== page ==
Highway Code Stopping Distances 'Woefully' Wrong

Huddersfield-based road safety charity Brake have revealed new figures today.

The current distances underestimate the time it takes for a driver to think and should be re-examined, a study commissioned by the charity concludes.

The study found it takes an average of 1.5 seconds to spot a hazard and apply the brakes, more than double the 0.67 seconds used in the Department for Transport's book.

This means the stopping distance for a car travelling at 20mph is 19 metres - seven metres more than that specified in the Highway Code.

At 40mph, it is 51 metres - 15 metres more; and at 70mph, it is 121 metres, which is 25 metres more than in the code.

Such differences should prompt the Government to increase stopping distances "as a matter of urgency", Brake said.

Spokesman Jason Wakeford said: "These figures suggest stopping distances taught to new drivers in the Highway Code fall woefully short.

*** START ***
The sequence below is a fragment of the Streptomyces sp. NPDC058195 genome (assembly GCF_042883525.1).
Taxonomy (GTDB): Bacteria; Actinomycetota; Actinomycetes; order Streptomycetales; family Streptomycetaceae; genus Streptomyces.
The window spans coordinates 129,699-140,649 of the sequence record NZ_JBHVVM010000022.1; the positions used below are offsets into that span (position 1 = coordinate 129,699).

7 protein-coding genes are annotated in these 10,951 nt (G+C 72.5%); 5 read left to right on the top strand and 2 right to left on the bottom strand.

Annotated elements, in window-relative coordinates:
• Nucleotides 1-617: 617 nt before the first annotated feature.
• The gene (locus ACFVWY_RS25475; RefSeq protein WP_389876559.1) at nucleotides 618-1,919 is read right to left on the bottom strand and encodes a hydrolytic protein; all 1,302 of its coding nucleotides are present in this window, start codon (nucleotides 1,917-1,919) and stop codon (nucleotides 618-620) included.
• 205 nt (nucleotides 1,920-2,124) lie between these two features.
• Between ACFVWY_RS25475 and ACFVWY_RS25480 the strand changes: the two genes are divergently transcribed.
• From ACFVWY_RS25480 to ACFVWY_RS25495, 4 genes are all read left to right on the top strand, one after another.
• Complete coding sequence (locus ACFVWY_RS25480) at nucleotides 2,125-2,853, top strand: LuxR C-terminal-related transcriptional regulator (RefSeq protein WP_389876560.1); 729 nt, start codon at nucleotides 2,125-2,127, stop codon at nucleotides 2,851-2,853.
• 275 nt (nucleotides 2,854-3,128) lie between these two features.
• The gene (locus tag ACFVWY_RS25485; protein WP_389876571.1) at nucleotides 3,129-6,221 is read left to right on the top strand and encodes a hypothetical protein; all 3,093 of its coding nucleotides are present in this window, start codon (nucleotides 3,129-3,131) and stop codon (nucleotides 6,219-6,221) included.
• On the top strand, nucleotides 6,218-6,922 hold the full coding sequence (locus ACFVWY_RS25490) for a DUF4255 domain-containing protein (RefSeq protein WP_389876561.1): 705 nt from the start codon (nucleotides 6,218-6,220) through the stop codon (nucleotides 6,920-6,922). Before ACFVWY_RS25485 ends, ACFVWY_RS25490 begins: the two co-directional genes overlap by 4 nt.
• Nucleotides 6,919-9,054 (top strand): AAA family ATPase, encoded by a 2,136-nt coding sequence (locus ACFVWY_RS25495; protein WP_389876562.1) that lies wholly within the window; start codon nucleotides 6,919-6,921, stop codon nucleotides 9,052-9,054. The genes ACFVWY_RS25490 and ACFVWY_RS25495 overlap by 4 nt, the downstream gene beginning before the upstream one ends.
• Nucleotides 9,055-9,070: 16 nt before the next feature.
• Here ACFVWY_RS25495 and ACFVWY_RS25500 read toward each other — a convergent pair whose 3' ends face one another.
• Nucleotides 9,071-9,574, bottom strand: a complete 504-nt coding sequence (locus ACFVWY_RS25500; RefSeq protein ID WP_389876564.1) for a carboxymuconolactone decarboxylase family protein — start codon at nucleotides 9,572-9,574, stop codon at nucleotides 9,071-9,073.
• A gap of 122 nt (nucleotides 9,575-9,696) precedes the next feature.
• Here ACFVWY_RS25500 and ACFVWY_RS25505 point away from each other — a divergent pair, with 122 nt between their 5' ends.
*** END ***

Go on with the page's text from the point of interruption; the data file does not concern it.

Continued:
"A true understanding of how long it takes to stop a car in an emergency is one of the most important lessons for new drivers.

"Understanding true average thinking time reminds all drivers how far their car will travel before they begin to brake - as well as highlighting how any distraction in the car which extends this time, like using a mobile phone, could prove fatal."

RAC spokesman Rod Dennis said the new figures should be taken seriously.

He said: "From time to time, new evidence will come to light that means it is necessary to update the Highway Code and perhaps this is one such instance.

"While the ability for cars to be able to brake more quickly has improved, our reaction times clearly haven't."

The Department for Transport said it would "carefully consider" the findings.

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